25th: Nationwide lockdown in New Zealand. All businesses except essential businesses are closed.
26th: Regulations on UK lockdown published, and come into force.
27th: Johnson confirmed to have Covid 19.
28th: Mr Amjed El-Howrani, an ENT surgeon, is the first NHS doctor to die of Covid 19.
4th: Keir Starmer declared new leader of the Labour Party.
7th: Johnson in intensive care.
27th: My first experience of a covid-related con. The phone calls saying “We’re going to cut off your internet, go to this website” have stopped, but this call asked for donations for the WHO. As always, I pressed the button to speak to a person, and the woman was surprised when I said, truthfully and believing it, that donating to WHO would be a good thing in the pandemic. She told me a manager would phone me back to give me the account details, and I should pay either £199.99 or £299.
30th: official death statistics China 4633, Italy 27,967, US 63,856, UK 26,771.
8th: From 7 March to 8 May there have been 49,833 deaths registered above the five year average, in England and Wales.
10th: Johnson’s public speech, not to Parliament, saying people should go back to work. Stay Alert. Control the Virus. Save Lives.
11th: (Monday) Government clarifies they meant go back to work from Wednesday.
25th: Dominic Cummings gives a press conference at 10 Downing Street, and refuses to resign.
I wrote this for social media debates on what was known and when. The WHO report is the moment when governments should take swift action. The UK death toll is the worst in Europe, higher than Italy’s, over 32,000, and I blame the UK government. In the week to 24 April there were 11,539 more deaths than the average for that week in previous years. This will include some people who did not seek medical treatment because of fear of going to hospital. Confirmed deaths from Covid 19 around the world were over 250,000. 22.5% of confirmed Covid 19 deaths in the UK are in care homes.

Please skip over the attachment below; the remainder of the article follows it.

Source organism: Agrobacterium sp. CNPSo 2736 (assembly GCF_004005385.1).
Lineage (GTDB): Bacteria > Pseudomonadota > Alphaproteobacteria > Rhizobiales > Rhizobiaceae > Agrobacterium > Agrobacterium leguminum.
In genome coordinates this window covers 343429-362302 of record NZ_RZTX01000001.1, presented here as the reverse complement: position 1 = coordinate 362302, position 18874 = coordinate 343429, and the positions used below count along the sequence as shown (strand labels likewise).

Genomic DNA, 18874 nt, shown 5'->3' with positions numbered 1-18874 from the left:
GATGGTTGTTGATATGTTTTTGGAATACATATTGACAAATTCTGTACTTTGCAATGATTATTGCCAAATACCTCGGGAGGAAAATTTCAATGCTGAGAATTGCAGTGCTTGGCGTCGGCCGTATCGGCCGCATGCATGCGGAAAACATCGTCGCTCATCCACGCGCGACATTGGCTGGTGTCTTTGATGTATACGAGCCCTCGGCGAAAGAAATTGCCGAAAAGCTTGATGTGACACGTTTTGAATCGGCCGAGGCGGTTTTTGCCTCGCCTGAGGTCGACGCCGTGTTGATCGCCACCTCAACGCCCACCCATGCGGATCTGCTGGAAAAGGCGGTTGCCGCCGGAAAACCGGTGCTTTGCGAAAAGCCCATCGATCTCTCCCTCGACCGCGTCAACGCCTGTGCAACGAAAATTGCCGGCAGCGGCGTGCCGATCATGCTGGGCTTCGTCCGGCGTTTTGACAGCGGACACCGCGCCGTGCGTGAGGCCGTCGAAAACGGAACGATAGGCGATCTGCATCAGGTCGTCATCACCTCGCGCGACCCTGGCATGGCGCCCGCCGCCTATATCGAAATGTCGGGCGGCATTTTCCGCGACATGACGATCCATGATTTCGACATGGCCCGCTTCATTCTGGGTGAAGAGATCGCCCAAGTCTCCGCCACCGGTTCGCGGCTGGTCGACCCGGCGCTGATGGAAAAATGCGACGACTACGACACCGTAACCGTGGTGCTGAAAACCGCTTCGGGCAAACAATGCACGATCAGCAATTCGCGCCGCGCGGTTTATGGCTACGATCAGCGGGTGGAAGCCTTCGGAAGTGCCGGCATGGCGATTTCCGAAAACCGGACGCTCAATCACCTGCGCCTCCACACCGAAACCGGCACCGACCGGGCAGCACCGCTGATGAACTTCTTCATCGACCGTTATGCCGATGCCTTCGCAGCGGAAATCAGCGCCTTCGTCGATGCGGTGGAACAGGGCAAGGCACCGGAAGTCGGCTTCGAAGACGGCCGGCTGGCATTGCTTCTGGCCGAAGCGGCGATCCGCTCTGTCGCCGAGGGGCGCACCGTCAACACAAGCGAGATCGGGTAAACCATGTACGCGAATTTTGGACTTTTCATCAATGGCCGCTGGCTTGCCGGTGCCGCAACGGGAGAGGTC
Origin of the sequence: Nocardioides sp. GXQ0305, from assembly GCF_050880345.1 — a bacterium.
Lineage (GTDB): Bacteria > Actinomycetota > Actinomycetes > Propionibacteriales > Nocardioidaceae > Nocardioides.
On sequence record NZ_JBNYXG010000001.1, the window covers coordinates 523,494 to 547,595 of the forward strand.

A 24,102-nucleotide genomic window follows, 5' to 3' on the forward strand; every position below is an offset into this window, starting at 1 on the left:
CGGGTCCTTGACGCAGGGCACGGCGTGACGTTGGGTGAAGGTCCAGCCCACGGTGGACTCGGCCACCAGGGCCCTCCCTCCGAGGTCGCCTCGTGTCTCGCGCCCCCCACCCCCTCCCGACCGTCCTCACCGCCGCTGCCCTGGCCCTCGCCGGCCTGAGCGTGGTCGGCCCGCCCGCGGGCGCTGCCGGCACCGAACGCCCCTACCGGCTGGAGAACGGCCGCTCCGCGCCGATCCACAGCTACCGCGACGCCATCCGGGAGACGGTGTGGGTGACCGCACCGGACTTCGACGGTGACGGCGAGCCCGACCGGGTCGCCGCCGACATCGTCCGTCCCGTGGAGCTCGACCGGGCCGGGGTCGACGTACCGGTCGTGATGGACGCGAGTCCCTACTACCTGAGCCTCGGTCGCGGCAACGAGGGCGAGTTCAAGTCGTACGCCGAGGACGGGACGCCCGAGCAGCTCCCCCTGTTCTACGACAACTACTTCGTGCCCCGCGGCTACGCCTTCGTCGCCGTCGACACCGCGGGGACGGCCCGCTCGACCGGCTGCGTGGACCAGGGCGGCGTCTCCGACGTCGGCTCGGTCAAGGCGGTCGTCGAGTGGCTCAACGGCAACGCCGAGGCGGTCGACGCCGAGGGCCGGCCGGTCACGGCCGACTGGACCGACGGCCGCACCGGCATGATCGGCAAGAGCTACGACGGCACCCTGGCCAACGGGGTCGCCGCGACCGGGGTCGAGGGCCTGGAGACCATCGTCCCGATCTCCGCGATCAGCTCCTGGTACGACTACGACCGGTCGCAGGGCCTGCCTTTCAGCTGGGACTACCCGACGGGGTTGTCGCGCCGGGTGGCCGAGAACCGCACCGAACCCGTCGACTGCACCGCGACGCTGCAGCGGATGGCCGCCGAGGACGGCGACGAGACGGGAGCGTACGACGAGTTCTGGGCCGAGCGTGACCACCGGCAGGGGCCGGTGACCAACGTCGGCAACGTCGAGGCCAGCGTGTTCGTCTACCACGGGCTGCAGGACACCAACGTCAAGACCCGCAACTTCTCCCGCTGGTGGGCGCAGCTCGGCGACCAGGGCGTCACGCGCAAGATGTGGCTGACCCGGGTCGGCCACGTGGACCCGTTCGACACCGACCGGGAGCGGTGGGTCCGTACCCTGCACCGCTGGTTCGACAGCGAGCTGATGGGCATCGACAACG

A government which does not believe in the value of government- to protect the people, to act for the common good- will not only be incompetent in acting, it will not understand what needs to be done or could be done. The British government has got rid of all its talent, which was not cravenly loyal to either Johnson or his destructive Brexit project, and shows worrying signs of caring more about appearances than reality: it claimed to reach its 100,000 tests a day target on 30 April, by counting tests which did not have a result communicated to a person tested, and the figure has dropped since. It would be better if they acknowledged that testing is important, and stated clearly what they were achieving, because when their pretense is stripped away they only look worse.
Additional deaths are the best way to find how many the pandemic is killing. The figures from the Office of National Statistics, for England and Wales not Scotland and Northern Ireland, for previous weeks are here. The figures for the official death toll, being UK deaths in hospital after a positive test, are here. How many deaths above the five year average were there in England and Wales?
Week to 13 March: 5 Covid deaths registered, 186 extra deaths.
Week to 20 March: 103 Covid deaths registered, 72 extra deaths. 258 cumulative.
Week to 27 March: 539 Covid deaths registered, 1011 extra deaths. 1269 cumulative.
Week to 3 April: 3475 Covid deaths registered, 6082 extra deaths. 7351 cumulative.
Week to 10 April: 6213 Covid deaths registered, 7996 extra deaths. 15,347 cumulative.
Week to 17 April: 8758 Covid deaths registered, 11,854 extra deaths. 27,201 cumulative.
Week to 24 April: 8237 Covid deaths registered, 11,539 extra deaths. 38,740 cumulative.
Week to 1 May: 6035 Covid deaths registered, 8012 extra deaths. 46,752 cumulative.
Week to 8 May: 3930 Covid deaths registered, 3081 extra deaths. 49,833 cumulative.
Week to 15 May: 3810 Covid deaths registered, 4385 extra deaths. 54,218 cumulative.
14 April: NYT: New York ER doctor’s diary.
14 May (sic): NY Review of Books: Trump the Vector in Chief by Fintan O’Toole.
7 April: The Atlantic: Jacinda Ardern‘s leadership.
Ongoing: British experiences of working in healthcare.